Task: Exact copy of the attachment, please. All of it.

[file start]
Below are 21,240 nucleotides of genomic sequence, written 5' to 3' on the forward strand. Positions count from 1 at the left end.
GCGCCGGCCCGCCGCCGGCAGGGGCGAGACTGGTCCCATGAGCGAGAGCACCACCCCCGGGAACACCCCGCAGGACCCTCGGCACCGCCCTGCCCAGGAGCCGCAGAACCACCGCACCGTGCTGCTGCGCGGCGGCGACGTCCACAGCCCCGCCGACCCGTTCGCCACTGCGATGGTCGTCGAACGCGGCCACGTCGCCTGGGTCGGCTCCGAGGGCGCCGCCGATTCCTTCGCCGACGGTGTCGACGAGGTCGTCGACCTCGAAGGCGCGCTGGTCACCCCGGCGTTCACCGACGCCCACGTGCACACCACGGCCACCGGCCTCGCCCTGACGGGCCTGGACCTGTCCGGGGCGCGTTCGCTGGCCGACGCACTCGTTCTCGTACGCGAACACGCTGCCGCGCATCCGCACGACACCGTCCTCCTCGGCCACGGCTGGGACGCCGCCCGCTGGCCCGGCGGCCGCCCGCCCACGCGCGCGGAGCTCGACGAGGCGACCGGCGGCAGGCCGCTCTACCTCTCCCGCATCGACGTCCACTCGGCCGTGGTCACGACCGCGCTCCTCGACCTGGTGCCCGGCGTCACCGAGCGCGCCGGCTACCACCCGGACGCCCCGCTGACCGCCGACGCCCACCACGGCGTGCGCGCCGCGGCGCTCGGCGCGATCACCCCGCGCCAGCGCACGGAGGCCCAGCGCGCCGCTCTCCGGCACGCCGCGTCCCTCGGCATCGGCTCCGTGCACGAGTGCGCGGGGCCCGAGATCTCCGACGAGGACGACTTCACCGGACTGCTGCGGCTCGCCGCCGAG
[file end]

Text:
Below are 21,240 nucleotides of genomic sequence, written 5' to 3' on the forward strand. Positions count from 1 at the left end.
GCGCCGGCCCGCCGCCGGCAGGGGCGAGACTGGTCCCATGAGCGAGAGCACCACCCCCGGGAACACCCCGCAGGACCCTCGGCACCGCCCTGCCCAGGAGCCGCAGAACCACCGCACCGTGCTGCTGCGCGGCGGCGACGTCCACAGCCCCGCCGACCCGTTCGCCACTGCGATGGTCGTCGAACGCGGCCACGTCGCCTGGGTCGGCTCCGAGGGCGCCGCCGATTCCTTCGCCGACGGTGTCGACGAGGTCGTCGACCTCGAAGGCGCGCTGGTCACCCCGGCGTTCACCGACGCCCACGTGCACACCACGGCCACCGGCCTCGCCCTGACGGGCCTGGACCTGTCCGGGGCGCGTTCGCTGGCCGACGCACTCGTTCTCGTACGCGAACACGCTGCCGCGCATCCGCACGACACCGTCCTCCTCGGCCACGGCTGGGACGCCGCCCGCTGGCCCGGCGGCCGCCCGCCCACGCGCGCGGAGCTCGACGAGGCGACCGGCGGCAGGCCGCTCTACCTCTCCCGCATCGACGTCCACTCGGCCGTGGTCACGACCGCGCTCCTCGACCTGGTGCCCGGCGTCACCGAGCGCGCCGGCTACCACCCGGACGCCCCGCTGACCGCCGACGCCCACCACGGCGTGCGCGCCGCGGCGCTCGGCGCGATCACCCCGCGCCAGCGCACGGAGGCCCAGCGCGCCGCTCTCCGGCACGCCGCGTCCCTCGGCATCGGCTCCGTGCACGAGTGCGCGGGGCCCGAGATCTCCGACGAGGACGACTTCACCGGACTGCTGCGGCTCGCCGCCGAG